Journal of Molecular Evolution

, Volume 8, Issue 4, pp 311–316

Functional aspects of hemoglobin evolution in the mammals

  • A. F. Scott
  • H. F. Bunn
  • A. H. Brush

DOI: 10.1007/BF01739256

Cite this article as:
Scott, A.F., Bunn, H.F. & Brush, A.H. J Mol Evol (1976) 8: 311. doi:10.1007/BF01739256


Comparative studies of red cell 2,3 Diphosphoglycerate (DPG) and its effect on hemoglobin oxygen affinity from a taxonomically diverse set of mammals indicate two anomalous groups: members of the superfamilies Bovoidea (Actiodactyla) and Feloidea (Carnivora). In both taxa all of the individuals assayed had very low or unmeasurable quantities of DPG and red cell lysates with little, if any, DPG effect as measured by the change in oxygen affinity in the absence and presence of the phosphate. However, in both groups compensatory changes have occurred in hemoglobin structure and function so as to reduce the native oxygen affinity and thus cause them to resemble the hemoglobins of DPG-utilizing mammals as they occur in the setting of the red cell. We conclude that this parallelism of function is the result of convergent evolution.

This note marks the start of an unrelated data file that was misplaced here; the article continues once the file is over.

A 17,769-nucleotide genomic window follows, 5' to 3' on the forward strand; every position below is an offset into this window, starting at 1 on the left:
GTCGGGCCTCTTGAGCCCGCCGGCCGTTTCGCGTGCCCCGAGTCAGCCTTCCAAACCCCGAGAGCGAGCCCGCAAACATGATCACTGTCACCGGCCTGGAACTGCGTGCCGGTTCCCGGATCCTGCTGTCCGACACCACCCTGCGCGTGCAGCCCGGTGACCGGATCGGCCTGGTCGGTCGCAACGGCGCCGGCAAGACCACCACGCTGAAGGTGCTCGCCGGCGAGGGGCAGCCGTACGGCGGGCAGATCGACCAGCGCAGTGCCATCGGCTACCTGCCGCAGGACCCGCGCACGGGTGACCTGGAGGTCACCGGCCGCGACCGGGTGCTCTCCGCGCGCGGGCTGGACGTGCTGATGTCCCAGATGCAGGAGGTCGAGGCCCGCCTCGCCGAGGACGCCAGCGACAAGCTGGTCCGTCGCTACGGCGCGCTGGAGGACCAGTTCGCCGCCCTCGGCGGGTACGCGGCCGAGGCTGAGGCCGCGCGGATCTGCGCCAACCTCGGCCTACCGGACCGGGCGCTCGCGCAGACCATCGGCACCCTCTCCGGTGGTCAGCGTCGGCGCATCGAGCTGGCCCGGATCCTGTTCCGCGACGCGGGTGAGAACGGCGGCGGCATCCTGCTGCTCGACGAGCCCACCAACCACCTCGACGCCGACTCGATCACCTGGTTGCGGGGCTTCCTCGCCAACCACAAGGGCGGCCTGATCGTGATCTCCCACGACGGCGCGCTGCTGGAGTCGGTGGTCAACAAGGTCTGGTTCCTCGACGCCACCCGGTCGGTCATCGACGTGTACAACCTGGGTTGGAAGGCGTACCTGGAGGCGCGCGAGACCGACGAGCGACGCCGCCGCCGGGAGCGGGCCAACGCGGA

Key words

Hemoglobin 2,3 Diphosphoglycerate (DPG) Mammals Molecular Evolution 

Copyright information

© Springer-Verlag 1976

Authors and Affiliations

  • A. F. Scott
    • 1
  • H. F. Bunn
    • 2
  • A. H. Brush
    • 3
  1. 1.Division of Medical Genetics, Department of MedicineThe Johns Hopkins University School of MedicineBaltimoreUSA
  2. 2.Hematology Division, Department of MedicinePeter Bent Brigham HospitalBostonUSA
  3. 3.Biological Sciences Group U-42University of ConnecticutStorrsUSA